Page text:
A symbol is something other than the literal. The use of symbol in performance can be very powerful, yet is often challenging to create in drama. Performances that use symbols are often multi-layered, work an audience, and refuse to spoon-feed important information. Effective use of symbol in drama can be both simple and complex. It is generally a sophisticated technique that is well worth the time and effort taken to create it.
Symbol in dramatic performance can be developed using one or more of the following:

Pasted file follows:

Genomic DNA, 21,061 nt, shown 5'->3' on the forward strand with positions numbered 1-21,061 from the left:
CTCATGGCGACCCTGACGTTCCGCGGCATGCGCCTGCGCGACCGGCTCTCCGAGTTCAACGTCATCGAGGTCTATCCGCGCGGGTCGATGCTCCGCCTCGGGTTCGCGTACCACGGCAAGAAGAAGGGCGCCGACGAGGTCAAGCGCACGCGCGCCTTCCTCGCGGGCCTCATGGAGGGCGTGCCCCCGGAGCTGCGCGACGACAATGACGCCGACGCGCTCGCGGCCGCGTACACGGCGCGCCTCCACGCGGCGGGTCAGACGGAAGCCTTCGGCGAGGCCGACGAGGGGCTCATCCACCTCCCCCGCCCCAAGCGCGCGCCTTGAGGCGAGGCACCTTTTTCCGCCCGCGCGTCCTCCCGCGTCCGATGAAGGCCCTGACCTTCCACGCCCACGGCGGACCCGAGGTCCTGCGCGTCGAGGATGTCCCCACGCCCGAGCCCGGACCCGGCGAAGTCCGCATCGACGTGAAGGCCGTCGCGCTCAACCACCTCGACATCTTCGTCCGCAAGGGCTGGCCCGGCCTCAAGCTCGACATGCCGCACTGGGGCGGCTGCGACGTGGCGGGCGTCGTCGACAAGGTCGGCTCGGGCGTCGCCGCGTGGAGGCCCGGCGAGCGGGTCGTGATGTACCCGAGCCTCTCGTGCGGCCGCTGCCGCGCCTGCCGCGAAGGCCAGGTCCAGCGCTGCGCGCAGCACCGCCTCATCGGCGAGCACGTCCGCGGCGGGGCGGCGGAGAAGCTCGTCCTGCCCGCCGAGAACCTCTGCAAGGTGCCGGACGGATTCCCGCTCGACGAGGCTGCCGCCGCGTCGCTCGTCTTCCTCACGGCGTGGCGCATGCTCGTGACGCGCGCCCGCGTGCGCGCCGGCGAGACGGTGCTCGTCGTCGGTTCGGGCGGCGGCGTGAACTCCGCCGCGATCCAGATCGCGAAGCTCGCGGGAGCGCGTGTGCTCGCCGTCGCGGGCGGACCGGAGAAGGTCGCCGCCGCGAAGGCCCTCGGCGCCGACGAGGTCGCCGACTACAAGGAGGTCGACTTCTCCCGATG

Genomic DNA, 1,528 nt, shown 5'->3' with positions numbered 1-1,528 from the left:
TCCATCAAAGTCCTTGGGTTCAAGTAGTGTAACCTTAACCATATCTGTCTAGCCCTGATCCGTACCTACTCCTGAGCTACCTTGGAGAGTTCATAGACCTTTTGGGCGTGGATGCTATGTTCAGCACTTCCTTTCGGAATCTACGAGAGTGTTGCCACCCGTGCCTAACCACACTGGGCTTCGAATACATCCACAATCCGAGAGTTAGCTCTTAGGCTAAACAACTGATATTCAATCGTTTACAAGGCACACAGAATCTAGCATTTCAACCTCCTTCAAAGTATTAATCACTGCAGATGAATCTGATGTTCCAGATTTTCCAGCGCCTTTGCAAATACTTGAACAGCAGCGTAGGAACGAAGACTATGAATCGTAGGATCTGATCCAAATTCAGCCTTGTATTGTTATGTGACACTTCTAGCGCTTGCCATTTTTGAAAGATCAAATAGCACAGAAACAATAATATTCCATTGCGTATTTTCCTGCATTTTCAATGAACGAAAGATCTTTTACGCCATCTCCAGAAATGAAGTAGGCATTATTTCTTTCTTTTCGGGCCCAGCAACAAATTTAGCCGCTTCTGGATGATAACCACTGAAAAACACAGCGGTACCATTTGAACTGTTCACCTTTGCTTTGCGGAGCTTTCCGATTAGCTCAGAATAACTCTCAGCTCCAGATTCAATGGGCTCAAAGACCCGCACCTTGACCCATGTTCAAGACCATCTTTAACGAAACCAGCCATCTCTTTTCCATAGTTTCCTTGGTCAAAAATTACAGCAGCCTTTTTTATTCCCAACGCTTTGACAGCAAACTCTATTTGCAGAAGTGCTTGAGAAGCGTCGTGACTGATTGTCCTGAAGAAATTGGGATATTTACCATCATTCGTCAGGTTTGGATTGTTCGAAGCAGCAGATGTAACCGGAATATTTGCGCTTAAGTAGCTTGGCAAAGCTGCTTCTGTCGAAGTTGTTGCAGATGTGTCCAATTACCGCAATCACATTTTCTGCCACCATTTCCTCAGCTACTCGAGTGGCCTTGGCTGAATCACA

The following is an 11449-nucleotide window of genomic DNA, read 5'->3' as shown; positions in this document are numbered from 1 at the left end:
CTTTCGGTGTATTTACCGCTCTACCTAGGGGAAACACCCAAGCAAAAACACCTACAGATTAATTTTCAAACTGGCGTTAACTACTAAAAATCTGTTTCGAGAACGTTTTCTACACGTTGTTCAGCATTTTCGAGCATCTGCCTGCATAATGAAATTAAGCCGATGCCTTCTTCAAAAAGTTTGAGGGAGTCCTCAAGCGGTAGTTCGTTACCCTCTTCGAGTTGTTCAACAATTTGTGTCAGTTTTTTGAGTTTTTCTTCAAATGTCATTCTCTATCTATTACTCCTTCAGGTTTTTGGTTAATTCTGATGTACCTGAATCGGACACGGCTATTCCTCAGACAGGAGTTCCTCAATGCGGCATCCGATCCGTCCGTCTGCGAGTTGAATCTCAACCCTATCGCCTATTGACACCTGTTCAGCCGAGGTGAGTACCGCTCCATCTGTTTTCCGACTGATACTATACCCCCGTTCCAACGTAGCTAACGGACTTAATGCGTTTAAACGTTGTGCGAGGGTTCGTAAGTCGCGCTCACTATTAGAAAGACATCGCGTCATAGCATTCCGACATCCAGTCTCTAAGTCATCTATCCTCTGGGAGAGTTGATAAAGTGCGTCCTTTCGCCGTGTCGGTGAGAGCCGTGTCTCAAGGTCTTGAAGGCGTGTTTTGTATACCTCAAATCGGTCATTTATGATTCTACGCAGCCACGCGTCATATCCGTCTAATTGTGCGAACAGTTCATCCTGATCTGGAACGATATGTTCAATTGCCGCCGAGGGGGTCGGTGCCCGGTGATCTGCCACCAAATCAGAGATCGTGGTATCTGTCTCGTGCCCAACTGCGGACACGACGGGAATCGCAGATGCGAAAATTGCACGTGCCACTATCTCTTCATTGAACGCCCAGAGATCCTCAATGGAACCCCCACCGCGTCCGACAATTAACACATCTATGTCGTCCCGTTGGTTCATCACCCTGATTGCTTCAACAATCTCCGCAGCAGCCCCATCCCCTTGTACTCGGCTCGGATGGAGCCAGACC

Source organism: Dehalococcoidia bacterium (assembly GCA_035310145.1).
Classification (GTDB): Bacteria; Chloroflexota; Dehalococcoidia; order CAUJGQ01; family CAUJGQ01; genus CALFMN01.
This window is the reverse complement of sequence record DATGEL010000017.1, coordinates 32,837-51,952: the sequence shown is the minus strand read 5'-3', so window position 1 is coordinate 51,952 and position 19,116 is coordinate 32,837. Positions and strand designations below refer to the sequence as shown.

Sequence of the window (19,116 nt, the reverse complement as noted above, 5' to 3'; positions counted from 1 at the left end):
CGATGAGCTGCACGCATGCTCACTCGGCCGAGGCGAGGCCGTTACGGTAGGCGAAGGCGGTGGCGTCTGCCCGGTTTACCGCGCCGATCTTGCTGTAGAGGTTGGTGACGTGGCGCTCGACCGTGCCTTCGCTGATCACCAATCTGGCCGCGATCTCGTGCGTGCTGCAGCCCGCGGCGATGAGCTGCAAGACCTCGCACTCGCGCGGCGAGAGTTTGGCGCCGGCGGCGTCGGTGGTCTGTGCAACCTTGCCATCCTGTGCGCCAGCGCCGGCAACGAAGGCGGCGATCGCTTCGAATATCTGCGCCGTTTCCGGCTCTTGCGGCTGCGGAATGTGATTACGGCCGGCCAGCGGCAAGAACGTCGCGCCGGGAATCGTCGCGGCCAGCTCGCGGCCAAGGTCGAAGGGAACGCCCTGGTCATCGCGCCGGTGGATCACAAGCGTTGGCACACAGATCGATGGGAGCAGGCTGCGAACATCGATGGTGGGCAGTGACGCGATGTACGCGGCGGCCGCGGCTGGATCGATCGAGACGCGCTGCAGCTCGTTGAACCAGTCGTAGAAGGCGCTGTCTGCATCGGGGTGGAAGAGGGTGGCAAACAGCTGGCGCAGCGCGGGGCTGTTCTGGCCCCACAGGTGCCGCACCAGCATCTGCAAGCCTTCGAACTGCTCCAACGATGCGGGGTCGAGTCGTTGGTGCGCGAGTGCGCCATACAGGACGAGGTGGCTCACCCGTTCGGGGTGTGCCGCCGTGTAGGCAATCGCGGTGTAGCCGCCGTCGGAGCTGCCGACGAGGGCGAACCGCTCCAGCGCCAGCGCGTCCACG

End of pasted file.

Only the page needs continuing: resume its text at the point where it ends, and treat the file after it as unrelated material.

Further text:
A symbol represents something other than the obvious linked by association, relationship or convention. It could be a prop or costume on stage that represents something abstract, such as a concept, quality, or wider idea. Symbols in costumes are often associated by accepted conventions relating to colour, such as a black cloak for a villainous character, or a white flowing gown symbolising purity and innocence. More sophisticated symbols include the use of movement and gesture, sometimes only becoming symbolic when repeated in another context later in the drama. Contemporary theatre often involves the use of multimedia and projection, allowing for symbolic images on stage. Some forms of drama even include characters as symbols of greater concepts, such as early 20th century expressionism.